A few weeks ago, we chronicled the progression of EMV implementation in the US. In our post, we patted Richard Sanders on the back for predicting the chip-card development path in the US over 8 years before it has come to be a reality.
In our post, we mentioned that ATM’s must be ready to accept EMV cards by 2017, about two years behind the deadline for liability shift at merchant point-of-sale. Even though securing merchant POS has advantages tied to fraud reduction, the major card associations are being cautious to accelerate the rollout of Chip and PIN at merchant point-of-sale so as not to push fraud to ATM’s.
During Card Forum this year, Stephanie Ericksen, Head of Authentication Product Integration, VISA INC. shared “the company is not pushing to accelerate the rollout of Chip and PIN at the point-of-sale as we suspect that remaining fraud volumes will run full speed ahead for unprepared ATM machines.
Last week, a gang of cyber criminals perpetrated a $45 Million fraud by hacking their way into prepaid card systems at several banks and extracting their take via ATM machines in 26 countries. The US portion of the scam took place courtesy of ATM’s mostly in the Northeast, giving too much publicity to the ensuing spending spree and clearly illustrating the risk that needs to be addressed via the EMV standard.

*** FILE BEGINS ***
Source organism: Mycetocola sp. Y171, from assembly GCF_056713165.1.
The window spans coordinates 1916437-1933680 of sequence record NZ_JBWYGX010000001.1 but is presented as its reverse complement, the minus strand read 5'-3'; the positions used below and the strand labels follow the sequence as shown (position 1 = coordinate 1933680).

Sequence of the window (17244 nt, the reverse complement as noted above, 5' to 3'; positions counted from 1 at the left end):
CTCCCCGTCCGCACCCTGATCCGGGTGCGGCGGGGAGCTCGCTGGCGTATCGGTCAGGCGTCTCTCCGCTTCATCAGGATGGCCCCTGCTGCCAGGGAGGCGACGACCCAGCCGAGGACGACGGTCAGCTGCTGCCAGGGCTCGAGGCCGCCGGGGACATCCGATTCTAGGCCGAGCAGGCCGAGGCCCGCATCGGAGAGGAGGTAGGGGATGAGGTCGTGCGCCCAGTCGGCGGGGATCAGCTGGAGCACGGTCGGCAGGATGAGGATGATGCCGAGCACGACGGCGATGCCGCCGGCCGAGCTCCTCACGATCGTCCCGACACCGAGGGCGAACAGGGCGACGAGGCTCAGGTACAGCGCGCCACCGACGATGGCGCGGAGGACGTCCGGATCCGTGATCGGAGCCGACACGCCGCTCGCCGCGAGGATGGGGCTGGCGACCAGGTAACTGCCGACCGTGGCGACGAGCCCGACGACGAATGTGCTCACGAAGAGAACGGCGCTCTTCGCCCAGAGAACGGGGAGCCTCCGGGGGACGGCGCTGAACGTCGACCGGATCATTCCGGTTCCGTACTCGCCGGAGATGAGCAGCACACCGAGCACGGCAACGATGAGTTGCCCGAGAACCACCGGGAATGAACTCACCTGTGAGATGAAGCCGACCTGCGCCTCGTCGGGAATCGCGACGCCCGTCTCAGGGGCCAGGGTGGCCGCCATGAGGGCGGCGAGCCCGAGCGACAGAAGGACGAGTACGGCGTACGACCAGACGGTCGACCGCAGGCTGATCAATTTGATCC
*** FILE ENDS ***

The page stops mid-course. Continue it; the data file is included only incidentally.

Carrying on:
I’m not sure to what extent the current implementation plan can be accelerated, but it certainly seems that global criminals are going to make the most of the remaining time window. Electronic theft can’t be entirely washed away by Zero liability policies on cards as commonly offered by the associations. There is a residual emotional and mental impact from these events and repeated instances could send consumers into a fresh wave of negativity, something we don’t need in the US economy today.
Do you think it might be time to put our mobile wallet application development aside in favor of speeding up the protection of our current system of payments?